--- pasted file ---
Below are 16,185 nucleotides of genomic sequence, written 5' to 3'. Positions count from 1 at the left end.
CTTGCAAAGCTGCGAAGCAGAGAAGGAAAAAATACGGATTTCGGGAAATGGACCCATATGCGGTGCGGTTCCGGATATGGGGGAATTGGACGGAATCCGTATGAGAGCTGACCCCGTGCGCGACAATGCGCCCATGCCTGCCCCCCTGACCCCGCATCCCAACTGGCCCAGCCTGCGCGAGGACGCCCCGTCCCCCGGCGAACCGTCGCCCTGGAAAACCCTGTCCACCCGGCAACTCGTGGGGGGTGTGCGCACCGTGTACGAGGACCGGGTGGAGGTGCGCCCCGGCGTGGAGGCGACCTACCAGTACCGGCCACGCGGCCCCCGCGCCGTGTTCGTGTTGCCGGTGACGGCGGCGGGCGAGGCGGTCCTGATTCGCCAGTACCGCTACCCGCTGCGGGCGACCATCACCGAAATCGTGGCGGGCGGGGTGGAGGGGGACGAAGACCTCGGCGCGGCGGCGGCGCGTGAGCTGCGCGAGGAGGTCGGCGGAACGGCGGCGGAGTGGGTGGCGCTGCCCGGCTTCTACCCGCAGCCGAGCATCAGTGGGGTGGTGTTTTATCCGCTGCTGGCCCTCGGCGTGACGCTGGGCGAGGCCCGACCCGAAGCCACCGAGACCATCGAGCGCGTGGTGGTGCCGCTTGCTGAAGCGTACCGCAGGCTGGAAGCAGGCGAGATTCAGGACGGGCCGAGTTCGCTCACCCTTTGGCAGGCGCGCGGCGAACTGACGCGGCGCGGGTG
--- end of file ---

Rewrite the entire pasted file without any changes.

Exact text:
Below are 16,185 nucleotides of genomic sequence, written 5' to 3'. Positions count from 1 at the left end.
CTTGCAAAGCTGCGAAGCAGAGAAGGAAAAAATACGGATTTCGGGAAATGGACCCATATGCGGTGCGGTTCCGGATATGGGGGAATTGGACGGAATCCGTATGAGAGCTGACCCCGTGCGCGACAATGCGCCCATGCCTGCCCCCCTGACCCCGCATCCCAACTGGCCCAGCCTGCGCGAGGACGCCCCGTCCCCCGGCGAACCGTCGCCCTGGAAAACCCTGTCCACCCGGCAACTCGTGGGGGGTGTGCGCACCGTGTACGAGGACCGGGTGGAGGTGCGCCCCGGCGTGGAGGCGACCTACCAGTACCGGCCACGCGGCCCCCGCGCCGTGTTCGTGTTGCCGGTGACGGCGGCGGGCGAGGCGGTCCTGATTCGCCAGTACCGCTACCCGCTGCGGGCGACCATCACCGAAATCGTGGCGGGCGGGGTGGAGGGGGACGAAGACCTCGGCGCGGCGGCGGCGCGTGAGCTGCGCGAGGAGGTCGGCGGAACGGCGGCGGAGTGGGTGGCGCTGCCCGGCTTCTACCCGCAGCCGAGCATCAGTGGGGTGGTGTTTTATCCGCTGCTGGCCCTCGGCGTGACGCTGGGCGAGGCCCGACCCGAAGCCACCGAGACCATCGAGCGCGTGGTGGTGCCGCTTGCTGAAGCGTACCGCAGGCTGGAAGCAGGCGAGATTCAGGACGGGCCGAGTTCGCTCACCCTTTGGCAGGCGCGCGGCGAACTGACGCGGCGCGGGTG